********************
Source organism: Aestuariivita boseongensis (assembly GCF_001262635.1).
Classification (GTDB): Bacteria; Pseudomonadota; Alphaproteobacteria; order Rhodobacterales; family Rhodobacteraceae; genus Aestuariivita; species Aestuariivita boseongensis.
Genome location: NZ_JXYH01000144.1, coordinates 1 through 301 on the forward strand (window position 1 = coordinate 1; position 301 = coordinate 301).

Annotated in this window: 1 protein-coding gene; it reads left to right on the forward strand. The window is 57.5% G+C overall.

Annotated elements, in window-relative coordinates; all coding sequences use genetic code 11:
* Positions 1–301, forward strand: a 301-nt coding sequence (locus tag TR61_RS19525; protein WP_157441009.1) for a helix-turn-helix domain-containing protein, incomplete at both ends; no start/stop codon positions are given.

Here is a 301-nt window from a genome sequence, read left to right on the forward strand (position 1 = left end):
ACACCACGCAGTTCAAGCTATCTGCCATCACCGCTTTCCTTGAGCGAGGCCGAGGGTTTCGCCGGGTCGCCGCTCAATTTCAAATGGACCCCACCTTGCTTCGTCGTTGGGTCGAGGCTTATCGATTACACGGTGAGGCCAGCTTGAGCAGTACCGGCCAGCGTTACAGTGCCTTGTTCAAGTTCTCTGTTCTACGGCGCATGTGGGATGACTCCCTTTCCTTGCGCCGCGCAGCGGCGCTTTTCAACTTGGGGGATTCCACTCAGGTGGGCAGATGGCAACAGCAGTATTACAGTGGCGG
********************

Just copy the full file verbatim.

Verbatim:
Source organism: Aestuariivita boseongensis (assembly GCF_001262635.1).
Classification (GTDB): Bacteria; Pseudomonadota; Alphaproteobacteria; order Rhodobacterales; family Rhodobacteraceae; genus Aestuariivita; species Aestuariivita boseongensis.
Genome location: NZ_JXYH01000144.1, coordinates 1 through 301 on the forward strand (window position 1 = coordinate 1; position 301 = coordinate 301).

Annotated in this window: 1 protein-coding gene; it reads left to right on the forward strand. The window is 57.5% G+C overall.

Annotated elements, in window-relative coordinates; all coding sequences use genetic code 11:
* Positions 1–301, forward strand: a 301-nt coding sequence (locus tag TR61_RS19525; protein WP_157441009.1) for a helix-turn-helix domain-containing protein, incomplete at both ends; no start/stop codon positions are given.

Here is a 301-nt window from a genome sequence, read left to right on the forward strand (position 1 = left end):
ACACCACGCAGTTCAAGCTATCTGCCATCACCGCTTTCCTTGAGCGAGGCCGAGGGTTTCGCCGGGTCGCCGCTCAATTTCAAATGGACCCCACCTTGCTTCGTCGTTGGGTCGAGGCTTATCGATTACACGGTGAGGCCAGCTTGAGCAGTACCGGCCAGCGTTACAGTGCCTTGTTCAAGTTCTCTGTTCTACGGCGCATGTGGGATGACTCCCTTTCCTTGCGCCGCGCAGCGGCGCTTTTCAACTTGGGGGATTCCACTCAGGTGGGCAGATGGCAACAGCAGTATTACAGTGGCGG